Thermodynamic Analysis of Ethanol Synthesis from Glycerol by Two-Step Reactor SequenceInternational Journal of Chemical Reactor Engineering (2016)
Conversion of biomass-derived syngas to ethanol has recently received significant attention because of strong demands for alternative and renewable energy sources; therefore glycerol has been suggested as promising raw material for obtaining ethanol in two consecutive steps. In this work, a thermodynamic study of glycerol dry reforming to produce syngas and subsequent ethanol production, as two-step process, was evaluated by means of the method of Gibbs free energy minimization. The effect of parameters such as reaction temperature, CO/glycerol ratio (CGR), and pressure (P) on system performance was investigated. Reactions were simulated between 700–1,500 K and CGR range of 0–5, at 1 atm pressure. Calculations were performed with Aspen Plus 8.4, using Peng–Robinson thermodynamic method for properties estimation. Optimum conditions for syngas and ethanol production were determined, in order to prevent carbon deposition and methane formation. At temperatures above 900 K and CGR < 1, between 3 and 7 mole of H/mole of glycerol can be generated. Results indicated that the addition of CO to the glycerol dry reforming reactor favored syngas and ethanol synthesis. The maximum yield obtained was 1 mole of ethanol per mole of glycerol at CGR ≥ 2. Simulations indicate that temperature and CGR are essential factors for determining the process efficiency of the production of ethanol from syngas. These results suggest that glycerol wasted from biodiesel manufacturing should be useful as efficient raw material for syngas and ethanol production.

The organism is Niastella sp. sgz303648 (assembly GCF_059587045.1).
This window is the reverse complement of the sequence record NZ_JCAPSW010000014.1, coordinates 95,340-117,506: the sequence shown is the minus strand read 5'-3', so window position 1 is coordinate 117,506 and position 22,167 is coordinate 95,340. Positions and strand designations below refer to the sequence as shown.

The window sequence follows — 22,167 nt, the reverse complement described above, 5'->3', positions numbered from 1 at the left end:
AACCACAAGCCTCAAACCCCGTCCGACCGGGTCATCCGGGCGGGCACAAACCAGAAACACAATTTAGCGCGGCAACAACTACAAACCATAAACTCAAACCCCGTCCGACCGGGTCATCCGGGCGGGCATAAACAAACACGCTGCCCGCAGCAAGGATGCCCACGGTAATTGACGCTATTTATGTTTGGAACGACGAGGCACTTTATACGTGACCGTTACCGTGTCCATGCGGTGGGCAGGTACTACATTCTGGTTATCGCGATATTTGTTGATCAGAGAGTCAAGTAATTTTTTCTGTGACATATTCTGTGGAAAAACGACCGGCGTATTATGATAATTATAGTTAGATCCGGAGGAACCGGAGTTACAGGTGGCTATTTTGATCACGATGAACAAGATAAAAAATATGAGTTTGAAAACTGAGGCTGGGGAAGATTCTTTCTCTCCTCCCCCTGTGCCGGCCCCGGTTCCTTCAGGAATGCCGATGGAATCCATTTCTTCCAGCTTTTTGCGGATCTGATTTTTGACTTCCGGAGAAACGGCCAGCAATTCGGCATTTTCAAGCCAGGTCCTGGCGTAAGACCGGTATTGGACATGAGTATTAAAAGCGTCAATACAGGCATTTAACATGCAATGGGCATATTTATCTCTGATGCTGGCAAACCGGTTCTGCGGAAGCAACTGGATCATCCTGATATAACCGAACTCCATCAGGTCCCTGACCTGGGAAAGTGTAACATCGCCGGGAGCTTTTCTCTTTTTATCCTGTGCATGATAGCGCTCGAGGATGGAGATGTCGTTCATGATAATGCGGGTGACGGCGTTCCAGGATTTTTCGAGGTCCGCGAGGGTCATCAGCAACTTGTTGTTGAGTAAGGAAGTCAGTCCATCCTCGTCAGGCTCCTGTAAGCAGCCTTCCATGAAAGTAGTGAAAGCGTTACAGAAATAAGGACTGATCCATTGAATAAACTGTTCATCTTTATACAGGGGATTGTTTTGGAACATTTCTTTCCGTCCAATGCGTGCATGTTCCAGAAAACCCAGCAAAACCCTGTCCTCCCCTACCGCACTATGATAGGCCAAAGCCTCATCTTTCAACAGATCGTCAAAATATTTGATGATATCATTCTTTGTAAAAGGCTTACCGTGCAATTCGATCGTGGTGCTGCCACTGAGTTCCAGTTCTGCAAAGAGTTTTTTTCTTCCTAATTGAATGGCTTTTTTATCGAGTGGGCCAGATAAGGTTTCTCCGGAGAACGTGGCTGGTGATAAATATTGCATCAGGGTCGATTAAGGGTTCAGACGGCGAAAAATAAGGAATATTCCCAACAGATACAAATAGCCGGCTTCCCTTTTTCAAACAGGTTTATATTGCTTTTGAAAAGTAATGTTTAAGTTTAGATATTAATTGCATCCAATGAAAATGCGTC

- glycerol dry reforming,
Publication DateSummer June 19, 2016
Citation InformationEA Mendoza-Chávez, NE Rodríguez-Olalde, R Maya-Yescas, J Campos-García, J Saucedo-Luna, AJ Castro-Montoya. Thermodynamic Analysis of Ethanol Synthesis from Glycerol by Two-Step Reactor Sequence. International Journal of Chemical Reactor Engineering 14 (6) (2016), 1169–1176.